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Canopy Spectra and Dissipation John Finnigan CSIRO Atmospheric Research Canberra, Australia

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The turbulent kinetic energy budget in the canopy

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Canopy TKE Budget Very high production rates of TKE are balanced by very large dissipation rates

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Viscous Dissipation

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Vortex stretching by turbulent strain field Vortex stretching by mean strain field Pressure, turbulent and dispersive transport of Destruction of by viscosity Vortex stretching in the strain fields around plants and their wakes Production/destruction of by coupling between local variations in mean viscous and Reynolds stresses Canopy waving; flux of –ve vorticity from solid surfaces The Canopy Dissipation Equation +/- ++ +/- + - +/- - ++

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How can we measure and parameterize the dissipation? The problem: dissipation peaks at the Kolmogorov scale, in the atmosphere so we cant measure eddies of this scale with conventional instruments. Instead we try to represent the dissipation in terms of the much larger and measurable eddies. To do this we need a model of the processes that transfer energy from the energy-containing to the dissipation scales. This is why Kolmogorovs theory is so important for experimentalists-it relates to the eddies in the ISR.

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Kolmogorov Spectrum for free-air turbulence In the viscous subrange In the inertial subrange (ISR), Using dimensional and symmetry arguments, Kolmogorov (1941) found that in the ISR

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Spectra measured in a spruce canopy by Amiro (1990) Canopy spectra measured at high Re generally show 11 (k 1 ) rolling off more rapidly than –5/3 in the low frequency end of the ISR but not all data show this. Isotropy in the ISR requires: And this is usually violated in canopy data Do measurements show the predicted form?

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Measuring Spectra to compare with Kolmogorov and modified ISR theory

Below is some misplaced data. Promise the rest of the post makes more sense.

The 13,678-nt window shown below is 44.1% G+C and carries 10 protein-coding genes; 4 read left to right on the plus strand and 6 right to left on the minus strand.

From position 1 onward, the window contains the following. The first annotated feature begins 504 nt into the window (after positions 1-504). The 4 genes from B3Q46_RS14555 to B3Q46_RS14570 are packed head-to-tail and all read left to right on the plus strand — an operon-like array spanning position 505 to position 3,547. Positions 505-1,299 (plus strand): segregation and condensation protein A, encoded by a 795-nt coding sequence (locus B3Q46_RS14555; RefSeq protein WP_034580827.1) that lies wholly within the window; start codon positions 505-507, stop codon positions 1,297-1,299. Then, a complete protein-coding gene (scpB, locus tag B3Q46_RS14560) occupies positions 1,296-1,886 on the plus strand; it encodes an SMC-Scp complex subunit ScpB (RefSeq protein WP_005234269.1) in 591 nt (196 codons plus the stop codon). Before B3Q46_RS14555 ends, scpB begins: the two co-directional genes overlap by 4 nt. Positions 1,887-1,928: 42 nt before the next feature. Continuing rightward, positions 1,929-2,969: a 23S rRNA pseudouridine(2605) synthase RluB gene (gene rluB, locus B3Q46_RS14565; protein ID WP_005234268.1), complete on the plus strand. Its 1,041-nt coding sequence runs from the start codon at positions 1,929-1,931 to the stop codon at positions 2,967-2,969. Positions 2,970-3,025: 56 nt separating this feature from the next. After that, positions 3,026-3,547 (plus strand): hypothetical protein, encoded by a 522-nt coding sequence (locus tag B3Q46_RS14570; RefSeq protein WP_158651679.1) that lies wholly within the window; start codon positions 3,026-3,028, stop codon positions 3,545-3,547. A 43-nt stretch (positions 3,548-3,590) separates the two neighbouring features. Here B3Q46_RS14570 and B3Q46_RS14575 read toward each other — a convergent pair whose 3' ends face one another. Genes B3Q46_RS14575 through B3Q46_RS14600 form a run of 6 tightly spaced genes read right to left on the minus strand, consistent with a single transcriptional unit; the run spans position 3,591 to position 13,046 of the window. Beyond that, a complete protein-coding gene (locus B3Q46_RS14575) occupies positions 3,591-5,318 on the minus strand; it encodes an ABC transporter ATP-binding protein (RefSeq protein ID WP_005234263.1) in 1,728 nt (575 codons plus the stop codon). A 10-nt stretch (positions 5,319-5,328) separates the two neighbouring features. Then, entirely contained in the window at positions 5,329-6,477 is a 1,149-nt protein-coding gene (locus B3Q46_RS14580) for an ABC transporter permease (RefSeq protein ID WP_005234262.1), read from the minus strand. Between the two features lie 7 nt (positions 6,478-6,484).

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Comparison of the theory with spectra from the Moga experiment, a 10m high uniform Eucalyptus forest.

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Canopy TKE Budget: estimating total dissipation The total dissipation is calculated as the sum of 2 terms: energy passing down the eddy cascade and work against drag by turbulence. The latter term represents the spectral short-cut. (Finnigan, 2000) Data from Brunet et al. (1996)

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Implications for Modelling In k-epsilon and higher order closure models the tke or variance equations must include the extra wake production by the mean flow working against drag. The dissipation equation must include a re- parameterized eddy cascade term, plus W D (U, Cd), the term representing the work of the turbulence against drag. The turbulent time scale used in all other parameterisations is formed from (Ayotte et al, 1999)

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Conclusions tke in canopies finds it way to dissipation scales via the eddy cascade and via interaction with the canopy elements The assumptions of Kolmogorov theory for the form of E(k) in the ISR are violated because energy is continually lost as eddies do work against drag and the anisotropy of the drag ensures that the turbulence is at most axially symmetric, not isotropic We can treat the two routes to the dissipation scales separately but we must derive a new form for E(k) in the ISR that reflects these extra processes This form appears to predict the spectral levels and anisotropy of (two) canopy experiments quite well. The total dissipation is the sum of the energy passing down the eddy cascade (reduced compared to free air) and the work of the turbulence against drag This changes the turbulent time scale with implications for closure models.

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